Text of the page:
Make the inverse of Onion-Location
Onion-Location asserts that an onion host is an accepted alternate host of a clearnet DNS host. But its assertion is trustworthy only if the clearnet host that makes the assertion is trustworthy, for instance if the clearnet's encryption certificate was established before the onion. The Onion-Location header asserts in only one direction: clearnet authorizes onion.
But consider the inverse situation: an onion host that is more trustworthy than a clearnet host that asserts via Onion-Location that the two are associated. The clearnet host could simply mirror the onion's content and look like it but not be authorized by the onion host. To verify that a more trusted onion host authorizes a less trusted clearnet site, the onion host would have to assert that it authorizes the clearnet host, for instance via a header that is the inverse of Onion-Location, sent by the onion host and pointing to the clearnet host. That would assert in the other direction: onion authorizes clearnet.
Another method to assert in both directions is to include both hostnames in a TLS certificate that both hosts use. But there is not yet a certificate authority that issues these let alone one that issues DV certs for an onion for free, and it would nudge onion services to depend on the CA hierarchy and depend on it not for the primary purpose of a TLS certificate to encrypt connections but simply for the purposes of authorizing the other host and/or authenticating themselves (AKA signing).
It can be done without DV certs for onions by signing a statement containing both locations by the private key of the other host. Along with (X)-Locations, include the signature by the other host and its public key/cert to verify the signature.
Example: example.com sends a header containing a statement of both locations signed by the private key of example.onion and sends the public key of example.onion. The browser verifies the signature, verifies that the public key it received is identical to the onion domain in the statement, and verifies that the tab's URL matches the .com (Clearnet|DNS|Alt)-Location in the statement. If the onion domain is a hosting service whose accounts are on subdomains or directories, the comparison of the public key may have to be on the level of the host or the page and could not be made unless the browser navigates to the Onion-Location. Onion keys are only at the domain level as far as I understand, so that use case may not be supported adequately for some people.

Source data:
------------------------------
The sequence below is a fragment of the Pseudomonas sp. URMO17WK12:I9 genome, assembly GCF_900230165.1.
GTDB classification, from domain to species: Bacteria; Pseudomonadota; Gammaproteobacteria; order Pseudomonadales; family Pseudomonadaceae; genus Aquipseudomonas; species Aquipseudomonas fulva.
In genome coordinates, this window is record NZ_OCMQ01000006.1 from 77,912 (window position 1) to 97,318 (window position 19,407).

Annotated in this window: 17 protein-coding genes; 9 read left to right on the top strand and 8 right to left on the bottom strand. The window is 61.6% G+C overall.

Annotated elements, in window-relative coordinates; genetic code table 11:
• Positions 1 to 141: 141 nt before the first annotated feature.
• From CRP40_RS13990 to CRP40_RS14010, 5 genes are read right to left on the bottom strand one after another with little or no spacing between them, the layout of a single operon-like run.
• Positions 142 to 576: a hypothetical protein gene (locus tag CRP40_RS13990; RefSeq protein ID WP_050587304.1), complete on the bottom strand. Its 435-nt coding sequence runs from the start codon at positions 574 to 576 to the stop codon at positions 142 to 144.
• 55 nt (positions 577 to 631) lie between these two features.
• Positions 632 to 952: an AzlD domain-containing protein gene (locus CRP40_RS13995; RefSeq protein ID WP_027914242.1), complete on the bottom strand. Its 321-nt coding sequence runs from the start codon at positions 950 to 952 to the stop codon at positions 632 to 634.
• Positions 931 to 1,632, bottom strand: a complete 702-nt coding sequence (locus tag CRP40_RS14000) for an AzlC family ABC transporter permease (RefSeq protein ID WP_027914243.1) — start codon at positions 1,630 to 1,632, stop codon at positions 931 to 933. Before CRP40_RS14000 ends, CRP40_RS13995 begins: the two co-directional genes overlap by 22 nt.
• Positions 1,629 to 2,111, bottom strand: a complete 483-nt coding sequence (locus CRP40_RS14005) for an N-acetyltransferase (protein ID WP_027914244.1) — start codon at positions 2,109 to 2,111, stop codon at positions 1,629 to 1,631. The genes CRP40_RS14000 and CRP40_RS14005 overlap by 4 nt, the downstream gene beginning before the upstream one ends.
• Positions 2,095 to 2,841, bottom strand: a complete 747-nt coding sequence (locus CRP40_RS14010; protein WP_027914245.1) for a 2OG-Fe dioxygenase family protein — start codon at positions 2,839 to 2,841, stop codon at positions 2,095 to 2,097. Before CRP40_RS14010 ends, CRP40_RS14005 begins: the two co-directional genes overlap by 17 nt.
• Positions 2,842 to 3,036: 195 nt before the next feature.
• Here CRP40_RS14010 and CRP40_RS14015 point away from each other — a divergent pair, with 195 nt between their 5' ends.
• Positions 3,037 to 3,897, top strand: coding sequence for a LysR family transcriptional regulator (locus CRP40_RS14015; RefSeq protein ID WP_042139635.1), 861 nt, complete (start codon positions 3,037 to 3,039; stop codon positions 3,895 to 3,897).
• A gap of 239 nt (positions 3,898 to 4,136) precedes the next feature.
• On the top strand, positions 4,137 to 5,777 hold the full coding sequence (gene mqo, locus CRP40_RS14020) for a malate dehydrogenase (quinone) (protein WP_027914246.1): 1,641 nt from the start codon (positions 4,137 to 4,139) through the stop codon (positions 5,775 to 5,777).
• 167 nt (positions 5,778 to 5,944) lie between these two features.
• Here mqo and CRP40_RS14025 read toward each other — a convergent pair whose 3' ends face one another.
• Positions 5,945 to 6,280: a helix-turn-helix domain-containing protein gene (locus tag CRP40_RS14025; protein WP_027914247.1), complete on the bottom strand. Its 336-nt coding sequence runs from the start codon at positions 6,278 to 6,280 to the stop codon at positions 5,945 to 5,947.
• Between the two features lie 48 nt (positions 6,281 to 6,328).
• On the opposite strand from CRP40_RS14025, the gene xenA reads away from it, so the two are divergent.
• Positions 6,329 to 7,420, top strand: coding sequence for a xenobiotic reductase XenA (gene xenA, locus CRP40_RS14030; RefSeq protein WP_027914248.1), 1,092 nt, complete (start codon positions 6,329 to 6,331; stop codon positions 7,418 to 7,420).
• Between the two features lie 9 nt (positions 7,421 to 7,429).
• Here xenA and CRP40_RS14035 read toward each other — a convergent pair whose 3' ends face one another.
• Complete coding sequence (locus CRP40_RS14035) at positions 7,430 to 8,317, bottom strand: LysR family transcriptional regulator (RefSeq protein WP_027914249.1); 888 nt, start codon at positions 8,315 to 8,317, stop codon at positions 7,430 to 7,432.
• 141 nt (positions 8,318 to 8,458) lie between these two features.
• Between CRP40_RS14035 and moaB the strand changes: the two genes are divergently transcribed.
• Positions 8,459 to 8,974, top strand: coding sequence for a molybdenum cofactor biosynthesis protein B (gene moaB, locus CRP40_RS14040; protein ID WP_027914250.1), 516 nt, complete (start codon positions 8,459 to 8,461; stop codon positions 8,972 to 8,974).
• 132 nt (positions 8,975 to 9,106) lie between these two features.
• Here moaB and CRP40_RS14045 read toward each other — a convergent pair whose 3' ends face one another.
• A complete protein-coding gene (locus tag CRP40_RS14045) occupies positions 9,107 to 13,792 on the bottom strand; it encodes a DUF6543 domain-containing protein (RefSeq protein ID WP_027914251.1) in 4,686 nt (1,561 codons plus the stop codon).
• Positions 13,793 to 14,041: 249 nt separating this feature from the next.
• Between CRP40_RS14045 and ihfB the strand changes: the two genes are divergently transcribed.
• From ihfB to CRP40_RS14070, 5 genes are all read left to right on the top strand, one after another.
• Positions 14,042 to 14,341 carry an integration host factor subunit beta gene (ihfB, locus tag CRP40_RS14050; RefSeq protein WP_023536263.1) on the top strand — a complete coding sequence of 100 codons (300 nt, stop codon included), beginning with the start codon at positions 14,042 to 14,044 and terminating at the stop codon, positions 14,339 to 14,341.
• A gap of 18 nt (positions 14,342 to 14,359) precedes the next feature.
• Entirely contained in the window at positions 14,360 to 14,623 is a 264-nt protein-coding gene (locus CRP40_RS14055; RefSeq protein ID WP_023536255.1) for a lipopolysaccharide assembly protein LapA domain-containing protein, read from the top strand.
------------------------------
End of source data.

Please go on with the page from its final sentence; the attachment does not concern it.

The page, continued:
In the inverse situation, example.onion sends a header containing a statement of both locations signed by the private key/cert of example.com and sends the public key/cert of example.com. The browser verifies the signature, verifies the cert's CA chain, and verifies that the tab's URL matches the Onion-Location in the statement. Like in the other situation, the cert may have been issued for the domain or the host or a wildcard which may be problematic.
Optionally, instead of the statement being signed by only the other host, it could have two signatures, one from each host. That way, the whole package -- statement, signatures, and public keys -- could be copied identically to both hosts and save the administrator some headache.
I guess this is a draft of a proposal or RFC.
This could allow other features such as context menu buttons to choose between "Copy Link Onion Location" and "Copy Link (Clearnet|DNS|Alt) Location" on the current page. Further, it may be able to allow something like seamless browsing on the onion while the address bar and relative anchors display the location preferred by the administrator. That would be similar to one of the advantages of the Alt-Svc header.